New Jersey residents worry about health years after toxic spill
Today’s society is heavily dependent on the use of various hazardous and injurious chemicals in the workplace for manufacturing, production and many other processes. The downside to the use of these products is harmful exposure with negative health effects that may mimic symptoms of common illness and lead to either a misdiagnoses or delay in diagnosis by a health professional.
Residents of Garfield, New Jersey are worried about the impact on their health from ingestion of potentially contaminated underground water supply with a known carcinogen, hexavalent chromium. Nearly 29 years ago, a storage container of hexavalent chromium spilled into the soil, contaminating the community’s underground water supply.
Hundreds of homes and businesses were and still are affected. The now-defunct company responsible for the chemical spill took steps to clean the spill, but it was too daunting a task and required assistance from the federal government.
After nearly three decades, the clean-up is still in progress and will take years to complete. Even though the government and company spent millions of dollars on purifying the water, residents are worried about their health. According to the Agency for Toxic Substance and Disease Registry, hexavalent chromium ingestion may result in anemia, damage to the stomach or damage to the intestines.
Chromium levels can be tested from blood, hair and urine samples and a higher than normal level may be an indicator of exposure. However, since chromium (III) naturally occurs in food, presence of the chemical may not predict negative health effects that might develop from exposure.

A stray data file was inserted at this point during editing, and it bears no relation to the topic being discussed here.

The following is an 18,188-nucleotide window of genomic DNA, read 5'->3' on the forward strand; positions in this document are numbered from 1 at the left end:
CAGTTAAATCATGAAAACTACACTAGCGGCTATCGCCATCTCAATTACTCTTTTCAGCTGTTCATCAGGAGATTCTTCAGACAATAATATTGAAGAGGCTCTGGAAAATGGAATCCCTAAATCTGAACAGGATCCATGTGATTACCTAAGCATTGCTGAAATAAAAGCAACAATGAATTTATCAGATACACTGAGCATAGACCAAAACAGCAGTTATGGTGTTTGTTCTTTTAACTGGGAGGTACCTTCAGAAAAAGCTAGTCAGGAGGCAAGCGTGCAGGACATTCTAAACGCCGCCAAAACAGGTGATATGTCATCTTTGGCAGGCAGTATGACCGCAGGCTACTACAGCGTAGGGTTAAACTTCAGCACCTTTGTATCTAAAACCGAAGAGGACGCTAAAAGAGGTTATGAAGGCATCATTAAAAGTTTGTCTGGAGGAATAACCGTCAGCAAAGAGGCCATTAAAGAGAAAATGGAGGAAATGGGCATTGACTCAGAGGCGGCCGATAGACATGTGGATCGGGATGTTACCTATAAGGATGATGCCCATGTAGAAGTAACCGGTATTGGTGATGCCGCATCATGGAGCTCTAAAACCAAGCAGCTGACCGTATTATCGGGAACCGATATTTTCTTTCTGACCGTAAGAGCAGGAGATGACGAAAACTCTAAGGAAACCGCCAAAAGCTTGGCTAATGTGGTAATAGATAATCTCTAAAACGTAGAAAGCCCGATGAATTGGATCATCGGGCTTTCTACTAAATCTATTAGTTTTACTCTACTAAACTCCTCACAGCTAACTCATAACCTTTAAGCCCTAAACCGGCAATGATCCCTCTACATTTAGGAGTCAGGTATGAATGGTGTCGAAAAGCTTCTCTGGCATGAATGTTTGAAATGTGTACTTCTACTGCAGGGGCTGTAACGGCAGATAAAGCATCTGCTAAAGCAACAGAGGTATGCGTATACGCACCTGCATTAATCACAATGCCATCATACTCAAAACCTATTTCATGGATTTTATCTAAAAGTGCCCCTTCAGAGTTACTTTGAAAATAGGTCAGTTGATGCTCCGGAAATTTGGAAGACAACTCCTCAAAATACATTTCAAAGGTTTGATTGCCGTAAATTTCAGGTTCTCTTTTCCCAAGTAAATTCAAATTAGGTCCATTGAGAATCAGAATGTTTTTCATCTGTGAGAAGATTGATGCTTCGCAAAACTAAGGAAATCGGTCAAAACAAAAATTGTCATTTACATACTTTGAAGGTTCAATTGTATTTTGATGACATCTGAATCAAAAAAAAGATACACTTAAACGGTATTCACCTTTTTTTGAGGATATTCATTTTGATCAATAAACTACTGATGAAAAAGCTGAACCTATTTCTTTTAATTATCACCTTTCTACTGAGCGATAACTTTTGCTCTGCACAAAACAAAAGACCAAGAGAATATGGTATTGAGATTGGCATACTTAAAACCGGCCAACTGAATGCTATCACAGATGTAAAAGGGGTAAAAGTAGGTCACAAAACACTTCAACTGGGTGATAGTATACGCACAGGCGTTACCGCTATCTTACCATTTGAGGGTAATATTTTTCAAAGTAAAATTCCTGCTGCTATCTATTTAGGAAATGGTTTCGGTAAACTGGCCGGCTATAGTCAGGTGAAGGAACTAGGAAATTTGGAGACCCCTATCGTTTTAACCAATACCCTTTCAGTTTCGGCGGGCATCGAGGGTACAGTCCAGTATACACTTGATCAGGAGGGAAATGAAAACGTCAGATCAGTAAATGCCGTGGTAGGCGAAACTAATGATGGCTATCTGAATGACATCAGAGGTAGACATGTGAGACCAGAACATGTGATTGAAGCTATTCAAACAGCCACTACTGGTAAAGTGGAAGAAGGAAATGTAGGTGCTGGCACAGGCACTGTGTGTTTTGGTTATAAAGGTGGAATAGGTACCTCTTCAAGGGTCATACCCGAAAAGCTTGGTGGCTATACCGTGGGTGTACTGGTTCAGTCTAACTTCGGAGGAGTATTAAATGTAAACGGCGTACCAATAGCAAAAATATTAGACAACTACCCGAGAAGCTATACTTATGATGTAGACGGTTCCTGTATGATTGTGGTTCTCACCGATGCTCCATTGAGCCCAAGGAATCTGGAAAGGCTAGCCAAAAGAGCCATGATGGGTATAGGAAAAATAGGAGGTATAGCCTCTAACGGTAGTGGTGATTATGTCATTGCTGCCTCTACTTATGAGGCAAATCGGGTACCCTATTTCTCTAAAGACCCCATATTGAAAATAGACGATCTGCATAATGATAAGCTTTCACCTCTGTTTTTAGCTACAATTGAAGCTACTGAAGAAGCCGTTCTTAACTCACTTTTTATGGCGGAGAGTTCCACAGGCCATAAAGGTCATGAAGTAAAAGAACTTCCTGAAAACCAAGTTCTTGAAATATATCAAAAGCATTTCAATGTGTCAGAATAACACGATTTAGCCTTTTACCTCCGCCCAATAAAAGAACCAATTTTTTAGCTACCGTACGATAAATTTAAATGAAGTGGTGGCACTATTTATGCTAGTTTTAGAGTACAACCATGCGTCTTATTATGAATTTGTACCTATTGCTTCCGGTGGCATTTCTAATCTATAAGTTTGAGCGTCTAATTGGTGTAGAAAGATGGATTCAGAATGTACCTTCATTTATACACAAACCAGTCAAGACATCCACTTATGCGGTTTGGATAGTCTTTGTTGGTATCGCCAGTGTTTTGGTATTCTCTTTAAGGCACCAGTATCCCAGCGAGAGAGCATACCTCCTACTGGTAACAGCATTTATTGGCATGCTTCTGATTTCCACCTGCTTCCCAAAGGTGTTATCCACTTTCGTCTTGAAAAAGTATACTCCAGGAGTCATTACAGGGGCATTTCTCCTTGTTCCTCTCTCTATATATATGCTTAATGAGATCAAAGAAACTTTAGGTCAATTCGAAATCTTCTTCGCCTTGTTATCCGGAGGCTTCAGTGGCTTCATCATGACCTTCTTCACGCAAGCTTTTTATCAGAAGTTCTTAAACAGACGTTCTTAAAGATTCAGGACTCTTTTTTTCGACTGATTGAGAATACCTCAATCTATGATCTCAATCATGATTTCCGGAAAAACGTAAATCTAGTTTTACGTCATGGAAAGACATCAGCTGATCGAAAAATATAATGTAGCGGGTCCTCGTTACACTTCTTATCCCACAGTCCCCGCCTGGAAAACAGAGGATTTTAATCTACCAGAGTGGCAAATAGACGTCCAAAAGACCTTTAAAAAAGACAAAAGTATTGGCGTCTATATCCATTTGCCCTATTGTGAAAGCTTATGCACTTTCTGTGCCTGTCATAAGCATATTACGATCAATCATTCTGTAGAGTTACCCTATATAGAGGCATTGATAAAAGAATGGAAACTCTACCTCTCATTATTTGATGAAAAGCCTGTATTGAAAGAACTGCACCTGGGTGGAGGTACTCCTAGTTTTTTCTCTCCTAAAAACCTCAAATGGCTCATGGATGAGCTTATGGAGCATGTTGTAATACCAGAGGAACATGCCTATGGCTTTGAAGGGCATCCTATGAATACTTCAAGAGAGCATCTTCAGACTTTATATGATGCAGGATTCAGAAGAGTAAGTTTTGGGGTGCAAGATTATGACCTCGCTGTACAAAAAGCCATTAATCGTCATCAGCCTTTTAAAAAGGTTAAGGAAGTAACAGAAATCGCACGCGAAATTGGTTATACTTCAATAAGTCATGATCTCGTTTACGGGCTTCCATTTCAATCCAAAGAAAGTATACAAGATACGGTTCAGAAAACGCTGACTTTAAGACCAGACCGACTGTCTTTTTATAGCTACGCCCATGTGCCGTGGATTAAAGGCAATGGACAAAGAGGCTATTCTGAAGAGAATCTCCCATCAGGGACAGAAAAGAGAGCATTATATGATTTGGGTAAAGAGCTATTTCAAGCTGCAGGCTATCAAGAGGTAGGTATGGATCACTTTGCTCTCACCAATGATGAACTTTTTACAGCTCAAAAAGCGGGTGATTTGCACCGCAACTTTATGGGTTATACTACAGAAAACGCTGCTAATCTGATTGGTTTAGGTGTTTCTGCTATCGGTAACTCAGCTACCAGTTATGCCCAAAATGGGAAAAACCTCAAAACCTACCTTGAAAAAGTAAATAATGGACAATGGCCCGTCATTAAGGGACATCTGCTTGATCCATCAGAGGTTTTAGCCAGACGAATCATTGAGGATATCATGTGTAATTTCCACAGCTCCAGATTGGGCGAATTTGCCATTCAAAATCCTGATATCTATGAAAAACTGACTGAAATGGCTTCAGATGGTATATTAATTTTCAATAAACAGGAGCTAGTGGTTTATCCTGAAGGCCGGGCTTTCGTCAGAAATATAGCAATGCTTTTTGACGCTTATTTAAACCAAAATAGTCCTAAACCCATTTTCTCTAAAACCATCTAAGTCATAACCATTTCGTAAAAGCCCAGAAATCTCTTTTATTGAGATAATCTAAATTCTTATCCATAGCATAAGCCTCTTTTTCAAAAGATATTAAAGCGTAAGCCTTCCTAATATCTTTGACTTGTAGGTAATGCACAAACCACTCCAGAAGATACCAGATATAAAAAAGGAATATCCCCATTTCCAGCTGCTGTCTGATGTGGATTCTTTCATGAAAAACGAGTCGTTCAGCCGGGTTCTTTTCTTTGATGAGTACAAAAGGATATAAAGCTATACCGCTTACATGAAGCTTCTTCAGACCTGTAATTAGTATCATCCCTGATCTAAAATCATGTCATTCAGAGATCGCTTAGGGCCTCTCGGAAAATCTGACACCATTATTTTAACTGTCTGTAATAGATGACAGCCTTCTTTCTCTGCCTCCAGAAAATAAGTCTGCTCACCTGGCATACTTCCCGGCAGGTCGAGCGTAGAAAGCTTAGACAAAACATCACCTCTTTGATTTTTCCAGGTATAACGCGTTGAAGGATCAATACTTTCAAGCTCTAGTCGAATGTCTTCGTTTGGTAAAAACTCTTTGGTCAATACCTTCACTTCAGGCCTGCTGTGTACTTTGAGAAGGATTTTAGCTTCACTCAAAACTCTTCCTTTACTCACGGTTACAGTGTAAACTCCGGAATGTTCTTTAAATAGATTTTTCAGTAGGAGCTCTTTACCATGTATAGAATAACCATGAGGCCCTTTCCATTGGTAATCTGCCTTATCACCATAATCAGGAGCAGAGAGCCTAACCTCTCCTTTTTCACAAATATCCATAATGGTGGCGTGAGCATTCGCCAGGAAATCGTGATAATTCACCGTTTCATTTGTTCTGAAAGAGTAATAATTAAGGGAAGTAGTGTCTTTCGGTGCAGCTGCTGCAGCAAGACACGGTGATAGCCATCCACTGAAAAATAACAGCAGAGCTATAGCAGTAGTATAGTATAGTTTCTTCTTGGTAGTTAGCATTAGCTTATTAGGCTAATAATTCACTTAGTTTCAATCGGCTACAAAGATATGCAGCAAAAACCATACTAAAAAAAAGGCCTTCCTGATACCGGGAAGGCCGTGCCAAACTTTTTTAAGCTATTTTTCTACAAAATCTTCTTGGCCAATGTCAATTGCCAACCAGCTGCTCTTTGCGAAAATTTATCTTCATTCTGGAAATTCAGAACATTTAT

Despite the availability of this test and because of common symptoms an exposure victim presents, medical professionals can misinterpret the results. Their unfamiliarity with the chemical and lack of information about the community exposure can lead to a misdiagnosis, wrong test or delayed diagnoses.
Failure to diagnose a condition or disease can lead to serious health effects and even death. If an individual suffers an injury due to disease progression and that injury could have been treated in a timely manner with a proper diagnosis, the medical professional may be found negligent and held liable. Causation may be difficult to prove, but an injured party may be able to recover damages for pain and suffering, as well as past, present and future medical expenses.
Source: NBC4, “29 Years After Toxic Spill, NJ Families Worried About Health,” Andrew Siff, August 1, 2012
Posted in: Medical Malpractice